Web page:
An obsession with primary education has backfiredby Clare Lockhart / November 14, 2012 / Leave a comment
Classes at the Behzad Gallery, Herat, Afghanistan (photo: AFP/Getty Images)
Since the launch of the UN’s Millennium Development Goals (MDGs) over a decade ago, education gurus, ministers and aid officials have worked to get every child in the world into primary school. This focus has come at a price. The neglect of secondary and vocational training has translated into millions of people unequipped to participate in the work force. As a consequence, young peoples’ expectations do not match economic reality, leaving them marginalised and unemployed, and societies without the human capital necessary to sustain their own development. This has created a gap in the global agenda. With the MDGs’ term expiring, a revised approach is urgently needed.
The MDGs were launched in 2000, aiming to eliminate global poverty by 2015 through eight goals, from health to the environment. Their record is mixed. Supporters point to their success in building a consensus, in galvanising attention and resources, and in achieving significant gains. Critics point to their failure to have met any single goal completely; dozens of countries have made almost no progress; and most gains are attributable to the rise of India and China.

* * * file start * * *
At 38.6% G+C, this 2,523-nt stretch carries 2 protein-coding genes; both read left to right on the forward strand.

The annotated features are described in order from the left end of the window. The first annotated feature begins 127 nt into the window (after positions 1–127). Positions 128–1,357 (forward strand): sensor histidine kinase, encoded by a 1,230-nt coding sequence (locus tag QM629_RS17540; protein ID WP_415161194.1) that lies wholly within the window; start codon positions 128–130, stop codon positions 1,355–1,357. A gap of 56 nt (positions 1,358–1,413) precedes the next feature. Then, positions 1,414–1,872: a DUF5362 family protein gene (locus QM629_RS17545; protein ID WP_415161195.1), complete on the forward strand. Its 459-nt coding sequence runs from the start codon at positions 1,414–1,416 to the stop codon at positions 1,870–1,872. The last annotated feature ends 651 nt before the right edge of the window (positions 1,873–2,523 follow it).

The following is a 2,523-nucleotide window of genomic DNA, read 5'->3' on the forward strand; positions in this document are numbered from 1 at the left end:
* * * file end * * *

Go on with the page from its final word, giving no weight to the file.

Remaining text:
Universal primary education is the goal closest to being met: approximately 88 per cent of school age children in developing countries were in primary school in 2010, up from 81 per cent in 1999, and only 70m children remain out of primary school. International aid commitments to basic education grew from $2.1bn in 2002 to $4.2bn in 2007. The rationale was driven by analysis—now contested—based on 1967 data that suggested higher returns on investment for primary education relative to other levels. More recent studies covering Indonesia, Brazil, Malaysia and others show that growth is correlated instead to secondary and tertiary education, especially once a critical threshold in primary education is met.
The emphasis on primary education likely had an unintended effect: it diverted focus and resources away from secondary and tertiary education as well as vocational training. The goal, that began as an objective, became a planning tool and even a restriction, preventing resources reaching children over 11. Countries including South Sudan, Kenya, Liberia and Tanzania were encouraged to curb funding of secondary and vocational training in order to focus on meeting the MDGs. I witnessed a meeting in Afghanistan where major donors told the government that…